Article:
It has been more than two years since the disappearance of Toronto high school student Mariam Makhniashvili and despite a massive international investigation, police say they are no closer to knowing what happened to her.

According to Mariam's mother, Lela Tabidze, the morning of Sept. 14, 2009 was like any other, with Mariam and her brother George rushing to get ready for school.

Forest Hill Collegiate was just two blocks away from the family's mid-town Toronto apartment. George went in one door and Mariam headed for another. That was the last time anyone saw her.

When 17-year-old Mariam didn't come home after school, her father, Vakhtang Makniashvili made an anguished call to 9-1-1. That call launched what is considered the largest missing person search in Toronto history – by air, on land and water.

Officers knocked on 6,000 doors. They searched the school, talked with students, and checked the alibis of all the known local sex offenders, all in hopes of finding one clue that would help crack the case.

Massive public appeals kept tips coming in. Three weeks into the investigation, Mariam's backpack was discovered.

"We thought our prayers were basically answered because it was going to give us some direction to go in," said Det.-Const. Jennifer Young. Everything in her backpack seemed intact, both her books and her lunch were there. But there was no DNA or any other tangible evidence. In the end, the backpack turned out to be just one more dead end.

Police hoped further clues to Mariam's disappearance might surface in their investigation into the family's past. Toronto police asked Interpol and police in the Republic of Georgia to conduct background checks on the family but they uncovered nothing unusual.

"This was an ordinary family that lived an ordinary life" said Young.

Leaving the homeland

Lela Tabidze and Vakhtang Makhniashvili were married in the Georgian capital, Tblisi in 1991, just months before the impoverished country declared independence from the Soviet Union. Civil unrest and food shortages meant life was a struggle.

By 2003 there was no work for Makhniashvili, who was a professional musician and part time lecturer at the university. Tabidze was working as a broadcaster but she and other employees soon found that there was no money for them to be paid.

When an opportunity at a graduate college in Claremont, Calif. Arose, Makhniashvili and Tabidze seized the moment, even though it meant making the nearly impossible decision to leave their children behind in Georgia.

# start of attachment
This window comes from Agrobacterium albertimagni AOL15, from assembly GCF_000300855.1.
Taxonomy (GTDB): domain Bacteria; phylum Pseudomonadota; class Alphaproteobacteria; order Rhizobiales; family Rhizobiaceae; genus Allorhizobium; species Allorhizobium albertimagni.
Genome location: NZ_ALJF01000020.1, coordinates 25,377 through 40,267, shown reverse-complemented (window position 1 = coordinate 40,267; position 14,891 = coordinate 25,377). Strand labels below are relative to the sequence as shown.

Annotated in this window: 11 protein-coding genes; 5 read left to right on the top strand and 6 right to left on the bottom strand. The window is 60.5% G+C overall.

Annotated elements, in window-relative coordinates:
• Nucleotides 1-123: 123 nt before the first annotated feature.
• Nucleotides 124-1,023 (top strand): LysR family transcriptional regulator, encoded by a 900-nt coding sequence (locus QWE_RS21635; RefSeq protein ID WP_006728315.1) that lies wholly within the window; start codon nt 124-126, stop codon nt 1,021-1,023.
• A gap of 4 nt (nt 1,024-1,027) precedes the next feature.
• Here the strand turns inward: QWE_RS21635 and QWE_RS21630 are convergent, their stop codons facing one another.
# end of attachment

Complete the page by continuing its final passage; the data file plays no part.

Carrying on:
Mariam and George stayed with Makhniashvili's mother Tsiana Aleksishvili, but Tabidze admits the decision was difficult.

After spending five years in California separated from the children Tabidze and Makhniashvili applied to come to Canada under the skilled workers immigration program. They were given permanent residence status and in June of 2009, the family was re-united in Toronto, a fresh start that collapsed just 90 days later when Mariam failed to turn up from school, never to be seen again.

Cracking under the stress

Eight months after Mariam's disappearance the family was at the centre of another police investigation. Vakhtang Makhniashvili attacked and stabbed a neighbor, Sean Ure, living in the apartment across the hall.

In an exclusive interview with W5, Ure described the terrifying encounter with Makhniashvili: "He was saying you took my daughter. He just kept repeating it and I was caught completely off guard," he said.

Ure says he didn't know Mariam at all and has no idea why Makhniashvili suspected he was involved in her disappearance.

Makhniashvili was arrested for the attack. At his bail hearing he received a mysterious offer of help. David and Delores Langer came forward with an offer to post the $50,000 bail for Makhniashvili, a total stranger.

So far the Langers have not explained what motivated them to post bail, although it has been revealed that they had been in contact with the Makhniashvili family via the Internet, using assumed names.

As a condition of his release, Vakhtang Makhniashvili was supposed to live with the Langer's but within weeks, the Langer's wanted nothing more to do with him and withdrew their bail. Shortly afterward, Makhniashvili stabbed the Langer's in a brutal assault on the doorstep of their east-end Toronto home.

Lela Tabidze cannot explain her husband's behavior.

"He's not and never has been a violent person before. Everything that's happening to him is because of the stress," she said.

Makhniashvili, who came to Canada, seeking a better life for his family, pleaded guilty and was convicted of three counts of aggravated assault. He will be sentenced December 8.

Toronto Police Det. Sgt. Dan Nealon, who is the lead investigator into Mariam's disappearance, told W5 her father's problems have been distracting for the public but not for the police. "We remain focused and try to find out what happened to Mariam," said Nealon.

But for now the police and Mariam's family remain mystified by her disappearance and hope and pray that someone will come forward with information that will solve the mystery of Mariam's disappearance.

"I can't believe there is no person who has not seen anything or knows anything. It is impossible," said Tabidze.

Anyone with information is asked to call the Toronto Police Service at 416-808-5300 or Crime Stoppers anonymously at 1-800-222-TIPS